I woke up late yesterday to a missed call and a voicemail from the Gastroenterologist, mumbling something about its strange and staphylococcus aureus and duodenum and antibiotics. I consulted Dr Google as my Gastro was not reachable - freaked out a bit at first (as you do), Golden Staph!? In my intestine!? WTF? But then stumbled across this article (which is one of the best in terms of what it is and how to treat it) which informed me that staphylococcus aureus is present in 13% of SIBO cases: http://ndnr.com/gastrointestinal/small-intestine-bacterial-overgrowth-2/ (you'll have to copy paste this link).

So pretty much the antibiotics the GP didn't want to discuss, or the condition I told him I had (small intestinal bacterial overgrowth), is exactly what needs to be treated. I know one person can't know it all, but it made me so upset because for the last several years so many doctors and naturopaths have made me doubt myself with comments like: it's just depression, IBS, sleep more, eat more fibre, do you drink enough water? And: when you stop working nightshift everything will change, it's just stress, do laxatives work? And on and on... I'd almost started to believe it was in my head, maybe I was just depressed and I'd feel this heavy fog and no energy forever (if that was the case I sadly didn't want to stick around to find out what that life looked like!)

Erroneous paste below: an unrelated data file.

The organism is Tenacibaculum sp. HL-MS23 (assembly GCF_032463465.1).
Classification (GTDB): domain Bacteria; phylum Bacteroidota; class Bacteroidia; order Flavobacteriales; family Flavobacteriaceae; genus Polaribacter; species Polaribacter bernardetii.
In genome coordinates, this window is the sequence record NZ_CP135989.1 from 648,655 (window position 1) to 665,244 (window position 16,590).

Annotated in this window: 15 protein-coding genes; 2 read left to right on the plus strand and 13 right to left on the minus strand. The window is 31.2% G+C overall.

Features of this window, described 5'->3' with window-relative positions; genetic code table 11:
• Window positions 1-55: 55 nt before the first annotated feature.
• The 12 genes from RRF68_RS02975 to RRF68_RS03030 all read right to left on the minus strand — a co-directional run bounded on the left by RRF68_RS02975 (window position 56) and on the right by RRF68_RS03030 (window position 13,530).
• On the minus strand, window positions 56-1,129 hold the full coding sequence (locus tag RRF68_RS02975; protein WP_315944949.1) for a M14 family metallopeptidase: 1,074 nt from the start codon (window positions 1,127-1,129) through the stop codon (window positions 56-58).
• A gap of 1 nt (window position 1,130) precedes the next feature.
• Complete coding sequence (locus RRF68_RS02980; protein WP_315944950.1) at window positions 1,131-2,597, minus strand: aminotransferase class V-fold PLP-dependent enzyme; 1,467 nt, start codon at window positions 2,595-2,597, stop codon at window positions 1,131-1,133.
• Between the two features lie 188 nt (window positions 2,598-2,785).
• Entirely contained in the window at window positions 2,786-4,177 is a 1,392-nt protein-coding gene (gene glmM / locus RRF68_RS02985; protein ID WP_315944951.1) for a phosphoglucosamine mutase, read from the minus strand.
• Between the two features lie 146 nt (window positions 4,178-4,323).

Moral of the story is, if you're unwell, trust it. One medical practitioner will not have all the answers and these life sentences we're handed out in the form of pills and short term symptom relievers aren't the answer. It'll take a lot of research and probably some cash, but don't stop till you get to the bottom of it. Don't trust what you're told and never, ever let anyone with a degree or letters after their name make you feel bad about yourself or like its 'all in you our head' or that there are no other options. Trust yourself - you know best xx


2 comments:

  1. I've just read all your blog posts. Thanks for sharing! I was a vegetarian for over 20 years, and while I'd still like to go back to it someday, I'm pretty sure I'll never be able to.

    Your last paragraph here is along the lines of what I've been thinking for several months: western medicine is very good at extreme trauma, and after that it sort of sucks. I no longer have much faith that any medical practitioner will have any idea what's wrong with me if I don't already have a good idea.

    I know you've mentioned the Specific Carbohydrate Diet, and based on all of your posts put together I'd highly recommend it. You're already most of the way there!

    Cheers,
    Rich
    http://omnivoreoncemore.blogspot.com

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    1. And thank you for sharing Rich :-) Always nice to hear from someone who can relate and is also having some success outside of the medical system. I'm certainly heading towards SCD but just making the adjustments you've mentioned - adding in foods I know I can tolerate and avoiding fruits, fodmaps vege and yogurt until my gut is better... It's nice to know that it is fully customisable. Doing lots more research and writing up my elimination diet and reintroduction plan for over Xmas and the New Year... Hardest part will be giving up my daily coffee! But I know, for the meantime, it needs to be done. Thank for stopping by and taking the time to comment :-) xx